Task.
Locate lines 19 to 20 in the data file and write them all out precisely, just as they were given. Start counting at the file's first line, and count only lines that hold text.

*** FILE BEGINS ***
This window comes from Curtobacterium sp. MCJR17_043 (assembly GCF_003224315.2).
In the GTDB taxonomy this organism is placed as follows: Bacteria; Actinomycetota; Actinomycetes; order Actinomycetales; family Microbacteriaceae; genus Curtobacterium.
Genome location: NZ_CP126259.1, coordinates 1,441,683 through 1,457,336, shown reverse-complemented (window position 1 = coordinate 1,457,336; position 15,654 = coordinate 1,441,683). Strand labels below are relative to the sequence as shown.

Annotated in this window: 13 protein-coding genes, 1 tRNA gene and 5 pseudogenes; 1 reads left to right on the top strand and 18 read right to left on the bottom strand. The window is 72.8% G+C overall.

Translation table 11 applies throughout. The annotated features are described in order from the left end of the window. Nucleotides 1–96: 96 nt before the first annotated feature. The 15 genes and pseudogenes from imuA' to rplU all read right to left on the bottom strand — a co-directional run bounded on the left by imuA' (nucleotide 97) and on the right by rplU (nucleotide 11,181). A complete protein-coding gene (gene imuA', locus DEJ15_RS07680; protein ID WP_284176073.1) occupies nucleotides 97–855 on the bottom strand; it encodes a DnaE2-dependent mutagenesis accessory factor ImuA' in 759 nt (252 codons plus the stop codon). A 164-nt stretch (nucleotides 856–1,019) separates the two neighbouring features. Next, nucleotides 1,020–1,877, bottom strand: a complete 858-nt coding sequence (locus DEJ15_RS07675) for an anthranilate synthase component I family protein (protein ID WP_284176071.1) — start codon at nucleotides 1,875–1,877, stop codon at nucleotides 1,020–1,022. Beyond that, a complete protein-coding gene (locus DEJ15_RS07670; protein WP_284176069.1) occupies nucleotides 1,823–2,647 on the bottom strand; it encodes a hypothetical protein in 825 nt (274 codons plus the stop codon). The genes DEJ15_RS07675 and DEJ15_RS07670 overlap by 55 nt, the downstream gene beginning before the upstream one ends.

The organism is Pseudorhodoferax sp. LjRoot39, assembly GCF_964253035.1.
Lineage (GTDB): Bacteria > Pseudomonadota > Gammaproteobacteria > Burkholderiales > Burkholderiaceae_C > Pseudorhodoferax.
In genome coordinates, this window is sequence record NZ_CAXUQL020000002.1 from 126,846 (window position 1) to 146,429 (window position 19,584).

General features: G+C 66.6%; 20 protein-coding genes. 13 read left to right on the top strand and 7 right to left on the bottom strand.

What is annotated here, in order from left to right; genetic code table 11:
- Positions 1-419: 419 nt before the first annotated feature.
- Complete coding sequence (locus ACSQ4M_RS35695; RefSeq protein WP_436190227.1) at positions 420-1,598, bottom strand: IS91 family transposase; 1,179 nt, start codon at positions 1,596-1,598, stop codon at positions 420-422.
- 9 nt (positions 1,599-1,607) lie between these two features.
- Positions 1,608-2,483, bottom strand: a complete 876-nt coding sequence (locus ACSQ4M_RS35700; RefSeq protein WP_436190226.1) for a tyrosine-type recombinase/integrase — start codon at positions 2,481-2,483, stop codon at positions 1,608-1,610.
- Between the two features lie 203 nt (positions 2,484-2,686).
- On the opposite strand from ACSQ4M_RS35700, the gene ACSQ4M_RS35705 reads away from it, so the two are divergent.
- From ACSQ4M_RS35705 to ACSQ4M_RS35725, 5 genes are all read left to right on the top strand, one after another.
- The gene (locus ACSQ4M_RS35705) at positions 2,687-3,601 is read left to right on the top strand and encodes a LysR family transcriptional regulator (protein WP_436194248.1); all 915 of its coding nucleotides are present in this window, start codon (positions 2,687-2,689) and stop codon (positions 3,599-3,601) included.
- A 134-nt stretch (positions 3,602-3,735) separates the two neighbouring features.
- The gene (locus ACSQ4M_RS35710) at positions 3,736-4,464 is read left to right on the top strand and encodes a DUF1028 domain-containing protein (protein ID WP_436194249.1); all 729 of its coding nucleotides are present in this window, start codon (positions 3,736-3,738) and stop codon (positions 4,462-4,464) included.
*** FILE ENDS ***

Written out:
- A 134-nt stretch (positions 3,602-3,735) separates the two neighbouring features.
- The gene (locus ACSQ4M_RS35710) at positions 3,736-4,464 is read left to right on the top strand and encodes a DUF1028 domain-containing protein (protein ID WP_436194249.1); all 729 of its coding nucleotides are present in this window, start codon (positions 3,736-3,738) and stop codon (positions 4,462-4,464) included.